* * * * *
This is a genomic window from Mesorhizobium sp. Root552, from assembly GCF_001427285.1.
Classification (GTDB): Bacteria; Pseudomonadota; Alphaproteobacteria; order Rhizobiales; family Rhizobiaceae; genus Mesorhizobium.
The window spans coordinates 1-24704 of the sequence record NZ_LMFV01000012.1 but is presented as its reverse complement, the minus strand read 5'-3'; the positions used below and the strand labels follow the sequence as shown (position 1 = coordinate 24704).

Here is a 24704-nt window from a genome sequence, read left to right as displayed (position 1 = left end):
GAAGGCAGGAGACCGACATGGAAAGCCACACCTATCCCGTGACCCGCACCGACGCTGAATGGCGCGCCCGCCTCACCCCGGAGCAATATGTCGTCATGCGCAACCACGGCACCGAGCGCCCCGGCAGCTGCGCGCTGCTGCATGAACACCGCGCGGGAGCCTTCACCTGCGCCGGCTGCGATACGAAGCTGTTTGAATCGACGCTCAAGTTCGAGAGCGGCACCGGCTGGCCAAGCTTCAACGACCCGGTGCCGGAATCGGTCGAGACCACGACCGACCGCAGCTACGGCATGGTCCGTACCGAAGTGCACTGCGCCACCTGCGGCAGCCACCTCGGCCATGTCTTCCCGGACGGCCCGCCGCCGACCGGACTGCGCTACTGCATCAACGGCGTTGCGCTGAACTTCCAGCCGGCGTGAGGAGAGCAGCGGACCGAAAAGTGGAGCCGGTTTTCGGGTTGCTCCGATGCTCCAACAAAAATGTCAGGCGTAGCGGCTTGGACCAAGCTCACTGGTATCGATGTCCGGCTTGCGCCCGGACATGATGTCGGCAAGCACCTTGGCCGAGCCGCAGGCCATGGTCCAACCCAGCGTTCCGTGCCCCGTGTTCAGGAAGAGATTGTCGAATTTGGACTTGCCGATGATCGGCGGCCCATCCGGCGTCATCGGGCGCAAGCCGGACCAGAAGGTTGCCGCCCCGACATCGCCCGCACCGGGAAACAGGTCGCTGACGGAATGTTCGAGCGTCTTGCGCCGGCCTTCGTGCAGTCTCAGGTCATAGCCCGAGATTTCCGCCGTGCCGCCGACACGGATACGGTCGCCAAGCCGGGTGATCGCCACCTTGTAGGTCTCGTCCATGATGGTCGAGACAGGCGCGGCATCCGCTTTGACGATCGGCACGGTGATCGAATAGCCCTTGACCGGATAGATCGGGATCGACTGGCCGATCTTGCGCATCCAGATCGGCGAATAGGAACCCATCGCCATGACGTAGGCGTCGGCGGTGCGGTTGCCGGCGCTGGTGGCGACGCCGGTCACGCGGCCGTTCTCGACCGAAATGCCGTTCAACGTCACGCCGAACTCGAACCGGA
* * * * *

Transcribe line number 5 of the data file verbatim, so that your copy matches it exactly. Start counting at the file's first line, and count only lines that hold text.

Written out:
GAAGGCAGGAGACCGACATGGAAAGCCACACCTATCCCGTGACCCGCACCGACGCTGAATGGCGCGCCCGCCTCACCCCGGAGCAATATGTCGTCATGCGCAACCACGGCACCGAGCGCCCCGGCAGCTGCGCGCTGCTGCATGAACACCGCGCGGGAGCCTTCACCTGCGCCGGCTGCGATACGAAGCTGTTTGAATCGACGCTCAAGTTCGAGAGCGGCACCGGCTGGCCAAGCTTCAACGACCCGGTGCCGGAATCGGTCGAGACCACGACCGACCGCAGCTACGGCATGGTCCGTACCGAAGTGCACTGCGCCACCTGCGGCAGCCACCTCGGCCATGTCTTCCCGGACGGCCCGCCGCCGACCGGACTGCGCTACTGCATCAACGGCGTTGCGCTGAACTTCCAGCCGGCGTGAGGAGAGCAGCGGACCGAAAAGTGGAGCCGGTTTTCGGGTTGCTCCGATGCTCCAACAAAAATGTCAGGCGTAGCGGCTTGGACCAAGCTCACTGGTATCGATGTCCGGCTTGCGCCCGGACATGATGTCGGCAAGCACCTTGGCCGAGCCGCAGGCCATGGTCCAACCCAGCGTTCCGTGCCCCGTGTTCAGGAAGAGATTGTCGAATTTGGACTTGCCGATGATCGGCGGCCCATCCGGCGTCATCGGGCGCAAGCCGGACCAGAAGGTTGCCGCCCCGACATCGCCCGCACCGGGAAACAGGTCGCTGACGGAATGTTCGAGCGTCTTGCGCCGGCCTTCGTGCAGTCTCAGGTCATAGCCCGAGATTTCCGCCGTGCCGCCGACACGGATACGGTCGCCAAGCCGGGTGATCGCCACCTTGTAGGTCTCGTCCATGATGGTCGAGACAGGCGCGGCATCCGCTTTGACGATCGGCACGGTGATCGAATAGCCCTTGACCGGATAGATCGGGATCGACTGGCCGATCTTGCGCATCCAGATCGGCGAATAGGAACCCATCGCCATGACGTAGGCGTCGGCGGTGCGGTTGCCGGCGCTGGTGGCGACGCCGGTCACGCGGCCGTTCTCGACCGAAATGCCGTTCAACGTCACGCCGAACTCGAACCGGA